Michigan Prevailing Wage Information
Michigan's Prevailing Wage law covers construction workers employed on state financed or sponsored construction projects. Under this act the Wage and Hour Division establishes wage and fringe benefit rates to be paid construction workers on state projects. State projects include new construction, alteration, repair, installation, painting, decorating, completion, demolition, conditioning, reconditioning, or improvement of public buildings, schools, public works projects, bridges, highways or roads authorized by a contracting agent.
A covered project must meet these requirements:
1) Be a state project authorized by a contracting agent;
2) Require or involve the employment of construction workers;
3) Be sponsored or financed in whole or in part by the state;
4) Have a contract entered into pursuant to advertisement and invitation to bid; and
5) Require in the contract the payment of prevailing wage rates
The Michigan Department of Licensing and Regulatory Affairs determines prevailing rates pursuant to the Prevailing Wage Law, Act 166, P.A. of 1965. The purpose of establishing prevailing rates is to provide rates of pay for workers on construction projects for which the state or a school district is the contracting agent and which is financed or financially supported by the state.
By law, prevailing rates are compiled from the rates contained in collective bargaining agreements which cover the locations of the state projects. The prevailing rates provide an hourly rate, which includes wage and fringe benefit totals for designated construction mechanic classifications. The overtime rates also include wage and fringe benefit totals. Please pay special attention to the overtime and premium pay requirements.
The department establishes the prevailing rate for each classification of construction mechanics requested by a contracting agent prior to contracts being let out for bid on a state project. If a contract is not awarded or construction does not start within 90 days of the date of the issuance of rates, a redetermination of rates must be requested by the contracting agent.
Requests for rates from the general public are provided based on classifications and rates on file. There is a charge for this service.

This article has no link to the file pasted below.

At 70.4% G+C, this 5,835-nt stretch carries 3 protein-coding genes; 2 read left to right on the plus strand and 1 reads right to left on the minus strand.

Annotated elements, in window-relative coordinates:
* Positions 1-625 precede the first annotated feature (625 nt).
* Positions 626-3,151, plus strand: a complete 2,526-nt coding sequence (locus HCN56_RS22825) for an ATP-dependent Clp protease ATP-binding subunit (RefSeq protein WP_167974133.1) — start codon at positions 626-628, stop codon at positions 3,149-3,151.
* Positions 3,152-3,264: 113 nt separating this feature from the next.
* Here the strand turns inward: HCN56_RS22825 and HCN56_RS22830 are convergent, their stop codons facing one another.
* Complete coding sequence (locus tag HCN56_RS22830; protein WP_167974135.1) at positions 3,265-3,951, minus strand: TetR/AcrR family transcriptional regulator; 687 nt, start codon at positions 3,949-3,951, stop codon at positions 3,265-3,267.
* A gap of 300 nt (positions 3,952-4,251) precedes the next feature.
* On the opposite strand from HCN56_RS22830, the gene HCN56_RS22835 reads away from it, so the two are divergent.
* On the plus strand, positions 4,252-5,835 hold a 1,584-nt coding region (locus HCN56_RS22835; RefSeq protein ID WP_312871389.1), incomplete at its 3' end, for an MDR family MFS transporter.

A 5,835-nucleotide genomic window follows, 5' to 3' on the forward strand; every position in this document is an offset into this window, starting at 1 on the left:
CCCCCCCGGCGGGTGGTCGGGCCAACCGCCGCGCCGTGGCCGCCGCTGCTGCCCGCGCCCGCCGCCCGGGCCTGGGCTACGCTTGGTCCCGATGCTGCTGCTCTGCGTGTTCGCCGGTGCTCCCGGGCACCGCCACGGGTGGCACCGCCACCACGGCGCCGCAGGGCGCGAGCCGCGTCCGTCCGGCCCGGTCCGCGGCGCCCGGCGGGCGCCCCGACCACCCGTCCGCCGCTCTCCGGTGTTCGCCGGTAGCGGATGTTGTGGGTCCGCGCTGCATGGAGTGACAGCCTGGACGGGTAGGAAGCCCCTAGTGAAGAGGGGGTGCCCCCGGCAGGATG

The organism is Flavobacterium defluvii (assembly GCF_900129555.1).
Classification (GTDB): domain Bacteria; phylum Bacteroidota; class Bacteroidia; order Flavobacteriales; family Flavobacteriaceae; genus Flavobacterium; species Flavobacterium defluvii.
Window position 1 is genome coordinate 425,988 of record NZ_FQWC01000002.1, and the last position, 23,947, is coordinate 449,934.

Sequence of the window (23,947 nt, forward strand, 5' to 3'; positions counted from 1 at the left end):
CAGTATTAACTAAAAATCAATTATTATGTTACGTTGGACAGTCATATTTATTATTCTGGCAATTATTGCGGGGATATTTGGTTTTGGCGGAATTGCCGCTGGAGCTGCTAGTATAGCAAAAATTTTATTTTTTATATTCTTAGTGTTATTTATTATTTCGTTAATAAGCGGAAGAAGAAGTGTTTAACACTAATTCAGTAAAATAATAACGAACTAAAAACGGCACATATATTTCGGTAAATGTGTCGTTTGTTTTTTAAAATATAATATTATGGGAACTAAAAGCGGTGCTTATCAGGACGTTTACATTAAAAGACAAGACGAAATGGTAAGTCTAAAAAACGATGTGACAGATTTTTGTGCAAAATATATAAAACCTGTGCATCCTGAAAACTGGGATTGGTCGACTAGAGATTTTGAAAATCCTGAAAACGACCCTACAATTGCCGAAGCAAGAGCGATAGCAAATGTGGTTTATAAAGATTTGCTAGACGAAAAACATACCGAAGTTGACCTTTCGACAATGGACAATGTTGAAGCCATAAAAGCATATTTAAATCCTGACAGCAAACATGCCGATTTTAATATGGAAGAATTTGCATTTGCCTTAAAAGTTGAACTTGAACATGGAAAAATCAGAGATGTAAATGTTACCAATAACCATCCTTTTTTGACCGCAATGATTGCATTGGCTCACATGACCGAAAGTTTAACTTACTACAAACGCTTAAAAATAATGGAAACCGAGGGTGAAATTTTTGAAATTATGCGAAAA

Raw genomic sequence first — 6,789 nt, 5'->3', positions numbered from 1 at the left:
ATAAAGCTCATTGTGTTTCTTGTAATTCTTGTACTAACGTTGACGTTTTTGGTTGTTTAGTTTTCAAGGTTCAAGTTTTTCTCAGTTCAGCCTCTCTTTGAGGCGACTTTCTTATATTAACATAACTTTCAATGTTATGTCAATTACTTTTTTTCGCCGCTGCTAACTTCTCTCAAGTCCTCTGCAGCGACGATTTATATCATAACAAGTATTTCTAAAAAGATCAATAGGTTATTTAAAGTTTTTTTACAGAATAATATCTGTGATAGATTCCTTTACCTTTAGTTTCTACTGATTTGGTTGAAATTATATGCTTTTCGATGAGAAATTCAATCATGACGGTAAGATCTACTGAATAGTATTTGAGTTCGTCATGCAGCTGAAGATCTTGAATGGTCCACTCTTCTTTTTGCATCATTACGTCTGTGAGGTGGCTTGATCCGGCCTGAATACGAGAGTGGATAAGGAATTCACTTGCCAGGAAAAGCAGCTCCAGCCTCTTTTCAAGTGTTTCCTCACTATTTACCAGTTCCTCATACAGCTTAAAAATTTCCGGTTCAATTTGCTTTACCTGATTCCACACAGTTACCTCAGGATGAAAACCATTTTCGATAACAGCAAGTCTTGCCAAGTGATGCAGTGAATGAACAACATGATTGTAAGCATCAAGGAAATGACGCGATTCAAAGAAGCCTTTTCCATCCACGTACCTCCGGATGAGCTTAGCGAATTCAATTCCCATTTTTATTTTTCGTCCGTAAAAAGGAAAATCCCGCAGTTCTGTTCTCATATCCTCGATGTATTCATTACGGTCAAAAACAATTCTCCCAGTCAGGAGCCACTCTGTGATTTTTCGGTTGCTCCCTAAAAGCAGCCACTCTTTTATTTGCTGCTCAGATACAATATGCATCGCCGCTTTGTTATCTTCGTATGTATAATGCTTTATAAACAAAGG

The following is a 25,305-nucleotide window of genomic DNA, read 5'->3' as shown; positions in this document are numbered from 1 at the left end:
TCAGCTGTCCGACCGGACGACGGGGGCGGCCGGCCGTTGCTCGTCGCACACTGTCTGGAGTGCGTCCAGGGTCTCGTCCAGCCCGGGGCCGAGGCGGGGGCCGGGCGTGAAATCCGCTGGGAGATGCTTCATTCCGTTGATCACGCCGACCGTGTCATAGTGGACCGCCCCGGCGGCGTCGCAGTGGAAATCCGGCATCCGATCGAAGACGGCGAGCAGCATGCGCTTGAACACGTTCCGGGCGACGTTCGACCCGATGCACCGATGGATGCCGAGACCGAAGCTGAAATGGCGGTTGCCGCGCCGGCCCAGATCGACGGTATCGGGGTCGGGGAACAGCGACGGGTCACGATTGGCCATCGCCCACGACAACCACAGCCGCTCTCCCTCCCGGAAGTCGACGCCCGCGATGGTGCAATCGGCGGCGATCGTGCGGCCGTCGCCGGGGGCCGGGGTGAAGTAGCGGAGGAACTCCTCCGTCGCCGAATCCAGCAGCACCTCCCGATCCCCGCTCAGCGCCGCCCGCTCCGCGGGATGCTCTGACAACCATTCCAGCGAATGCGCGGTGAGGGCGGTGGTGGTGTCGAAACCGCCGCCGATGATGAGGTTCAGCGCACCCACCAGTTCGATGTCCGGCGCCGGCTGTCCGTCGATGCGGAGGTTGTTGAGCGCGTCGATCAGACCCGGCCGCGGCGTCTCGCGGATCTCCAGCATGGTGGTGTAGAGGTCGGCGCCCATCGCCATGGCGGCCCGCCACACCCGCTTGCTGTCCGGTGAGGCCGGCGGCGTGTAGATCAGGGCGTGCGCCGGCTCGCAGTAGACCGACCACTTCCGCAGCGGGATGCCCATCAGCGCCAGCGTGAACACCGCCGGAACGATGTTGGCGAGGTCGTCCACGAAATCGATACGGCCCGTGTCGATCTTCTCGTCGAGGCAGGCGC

Under Michigan Prevailing Wage law, there is no threshold requirement.
For commercial prevailing wages, there is a rolling update. This means changes to the prevailing wage rates are made depending on the changes in the collective bargaining agreement. The wages posted on the Michigan Department of Labor website are not the most current number (quarterly updates only). Therefore, please request wages for the most current rates.
Prevailing wage rates are updated each time a trade submits rate changes to the Wage and Hour Division. There is no additional increase other than what is submitted to this division.
Daily overtime might be different for each trade. The Wage and Hour Division uses a nine-digit code for each trade to describe how overtime applies for different times of a work week. Please See “Overtime Requirements” sheet under “Helpful Links” for additional information
WORKING ON WEEKENDS
For most trades, work on Saturday is variable but work on Sunday generally requires a payment of double time. Please See “Overtime Requirements” handout for additional information.
WORKING ON LEGAL HOLIDAYS
Michigan prevailing wage law mandates double time pay to employees for most trades. The Wage and Hour Division does not specify which holidays contractors are paid for.
Michigan prevailing wage law doesn’t establish different wage rates based on the shift worked.
Under Michigan prevailing wage law, “prevailing wages” includes a payment of the basic hourly wage rate plus fringes. Prevailing wage is satisfied when wages plus fringe benefits paid to a worker are equal to or greater than the required rate. The following are examples of fringe benefits: 1) vacation pay; 2) sick pay; 3) paid time off; 4) holiday pay; 5) health and welfare contributions; 6) medical insurance; 7) pension/retirement contributions; 8) a bonus; 9) profit sharing distribution; 10) life insurance; 11) contributions to an employee’s annuity fund or tax deferred savings plan; 12) education/training fund contributions; 13) scholarship contributions; 14) supplemental unemployment fund contributions; and 15) other bone fide fringe benefits.
Michigan prevailing wage law includes training contributions as part of the prevailing wage rate. Moreover, the contributions vary among trades.
The Wage and Hour Division requires that apprentices are registered with the US DOL Apprenticeship Program.
The Wage and Hour Division doesn’t regulate licenses required of the contractors. Contractors that work on residential or a combination of residential and commercial buildings must be licensed. Electricians, plumbers, and HVAC contractors must also be licensed.
Please visit the following cite to determine if a particular tradesman/contractor is licensed:
Search for a Licensed Contractor or Tradesman
For additional information on licensing requirements, please visit the following site:
Michigan's Contractor Licensing Policy
DUTIES OF CONTRACTOR/SUBCONTRACTORS
Contractors and subcontractors must perform the following duties:
1) Post the prevailing rates at the construction site;
2) Pay the prevailing wage rate;
3) Maintain records of the wages and fringe benefits paid to all construction workers; and
4) Make all records available for inspection when requested by the contracting agent or the department
Posting wage rates
Section 5 of Public Act 166 of 1965, as amended, being MCL 408.555 Prevailing wage and fringe benefit rates; posting by contractors [M.S.A. 17.256(5)]; states: